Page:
Being Awkward and Authentic in the Face of Death
by Tracey Rich
Sitting at the bedside of my ninety-one year old mother in the last days of her life and wanting desperately to crawl into her arms, or wrap myself around her tiny frame, I tried to hold the empty space that would allow for her dying to be hers--to watch and to wait and to attend to whatever needs might make themselves apparent. The language of death was not one I spoke fluently, although I was witness for my father's passing eleven years earlier.
Already having spoken every word and expressed every thought out loud and silently, I was grateful that my mother and I had always been current in our relationship. The question of love had been settled long ago. Anything I did say was repetition. And yet, a vigil is filled with so much self-reflection that empty space can be an awkward chasm too wide to cross. The living can not tread everywhere the dying must go.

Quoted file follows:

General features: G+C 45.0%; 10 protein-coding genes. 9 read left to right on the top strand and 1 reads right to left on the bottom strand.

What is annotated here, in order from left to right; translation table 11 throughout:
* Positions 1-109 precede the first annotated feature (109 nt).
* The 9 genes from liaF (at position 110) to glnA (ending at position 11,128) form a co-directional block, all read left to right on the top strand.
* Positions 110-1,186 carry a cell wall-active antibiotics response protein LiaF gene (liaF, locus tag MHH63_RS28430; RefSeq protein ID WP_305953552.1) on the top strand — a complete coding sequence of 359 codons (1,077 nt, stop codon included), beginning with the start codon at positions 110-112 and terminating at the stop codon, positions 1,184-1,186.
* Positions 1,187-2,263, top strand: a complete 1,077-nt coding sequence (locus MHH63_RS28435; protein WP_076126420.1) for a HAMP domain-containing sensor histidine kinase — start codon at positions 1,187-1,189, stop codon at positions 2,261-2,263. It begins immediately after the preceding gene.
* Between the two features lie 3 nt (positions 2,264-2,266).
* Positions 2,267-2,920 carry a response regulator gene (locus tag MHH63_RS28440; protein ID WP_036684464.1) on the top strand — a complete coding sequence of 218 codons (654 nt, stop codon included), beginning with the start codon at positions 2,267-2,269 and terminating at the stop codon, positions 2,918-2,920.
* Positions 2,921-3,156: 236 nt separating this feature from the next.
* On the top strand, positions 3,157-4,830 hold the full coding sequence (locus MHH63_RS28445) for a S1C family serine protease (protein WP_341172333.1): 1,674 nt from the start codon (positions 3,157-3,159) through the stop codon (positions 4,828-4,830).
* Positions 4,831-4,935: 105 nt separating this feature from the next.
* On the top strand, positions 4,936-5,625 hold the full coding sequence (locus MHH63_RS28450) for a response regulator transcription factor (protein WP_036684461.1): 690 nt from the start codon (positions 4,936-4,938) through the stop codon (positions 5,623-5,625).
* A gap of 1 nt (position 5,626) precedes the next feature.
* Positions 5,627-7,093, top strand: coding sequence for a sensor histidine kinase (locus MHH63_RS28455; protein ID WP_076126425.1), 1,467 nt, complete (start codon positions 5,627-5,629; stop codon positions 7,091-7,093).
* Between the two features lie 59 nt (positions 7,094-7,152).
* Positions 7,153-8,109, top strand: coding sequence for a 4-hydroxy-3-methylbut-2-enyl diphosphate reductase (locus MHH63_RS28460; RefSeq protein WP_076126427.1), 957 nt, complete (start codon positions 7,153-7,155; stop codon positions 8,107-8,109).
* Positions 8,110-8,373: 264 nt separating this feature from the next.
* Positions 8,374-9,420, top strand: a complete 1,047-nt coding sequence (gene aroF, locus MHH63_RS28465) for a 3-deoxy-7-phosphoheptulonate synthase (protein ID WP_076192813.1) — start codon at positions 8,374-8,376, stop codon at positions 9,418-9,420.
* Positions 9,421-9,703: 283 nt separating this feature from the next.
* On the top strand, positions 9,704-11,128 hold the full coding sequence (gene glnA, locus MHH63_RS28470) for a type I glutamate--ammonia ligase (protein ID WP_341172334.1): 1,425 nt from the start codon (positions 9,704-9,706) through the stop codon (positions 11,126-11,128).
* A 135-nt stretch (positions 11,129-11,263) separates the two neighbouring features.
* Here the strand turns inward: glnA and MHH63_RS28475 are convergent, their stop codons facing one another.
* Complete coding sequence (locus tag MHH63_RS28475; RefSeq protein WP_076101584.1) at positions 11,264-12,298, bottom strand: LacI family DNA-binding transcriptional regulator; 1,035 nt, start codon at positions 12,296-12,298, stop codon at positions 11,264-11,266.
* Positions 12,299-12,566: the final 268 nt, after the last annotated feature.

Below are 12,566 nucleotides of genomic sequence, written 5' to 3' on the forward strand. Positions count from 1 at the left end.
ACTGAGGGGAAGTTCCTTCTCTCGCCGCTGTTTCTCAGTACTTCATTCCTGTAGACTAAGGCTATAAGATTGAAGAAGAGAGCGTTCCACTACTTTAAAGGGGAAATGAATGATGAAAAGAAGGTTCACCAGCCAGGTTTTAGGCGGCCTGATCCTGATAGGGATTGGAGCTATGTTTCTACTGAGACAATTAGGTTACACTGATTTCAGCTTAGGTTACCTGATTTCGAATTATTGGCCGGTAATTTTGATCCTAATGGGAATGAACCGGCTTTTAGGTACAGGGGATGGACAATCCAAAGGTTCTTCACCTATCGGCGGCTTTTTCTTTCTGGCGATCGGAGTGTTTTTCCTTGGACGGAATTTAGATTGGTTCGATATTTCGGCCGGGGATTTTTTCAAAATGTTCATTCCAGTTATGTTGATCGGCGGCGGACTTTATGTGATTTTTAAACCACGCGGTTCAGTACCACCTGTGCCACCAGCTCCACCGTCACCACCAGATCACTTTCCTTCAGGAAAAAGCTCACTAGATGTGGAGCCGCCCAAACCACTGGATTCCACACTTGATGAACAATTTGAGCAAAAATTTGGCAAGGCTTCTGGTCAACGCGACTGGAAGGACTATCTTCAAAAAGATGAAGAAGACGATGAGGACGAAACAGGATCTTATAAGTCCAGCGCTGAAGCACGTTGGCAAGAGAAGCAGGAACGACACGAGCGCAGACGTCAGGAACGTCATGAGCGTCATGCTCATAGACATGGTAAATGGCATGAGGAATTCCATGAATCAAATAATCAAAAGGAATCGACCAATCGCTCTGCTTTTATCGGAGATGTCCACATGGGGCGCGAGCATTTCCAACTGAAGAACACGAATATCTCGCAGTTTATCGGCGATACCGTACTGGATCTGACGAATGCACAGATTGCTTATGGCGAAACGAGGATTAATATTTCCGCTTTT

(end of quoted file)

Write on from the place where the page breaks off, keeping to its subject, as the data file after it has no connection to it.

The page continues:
No matter how we think we know ourselves, the depth of the dying space and time can be confronting. My mother did not have language left to her. No matter how I understood meditation, or had danced on the head of a pin touching divine light and cosmic reality merging with the matrix, or no matter what I had in felt experience through Yoga, when your mother lies before you taking her last breaths, you wait in suspended animation as a novice at the gate.
You wait as a human being in the presence of the unknown and the unknowable. You wait as the letting go flows out of you no matter how hard you would like to hold on. You wait in humble ineptitude, in simple service, in gratitude to the life that has given you life. And when that final breath silently slips past you, you wait and wait some more.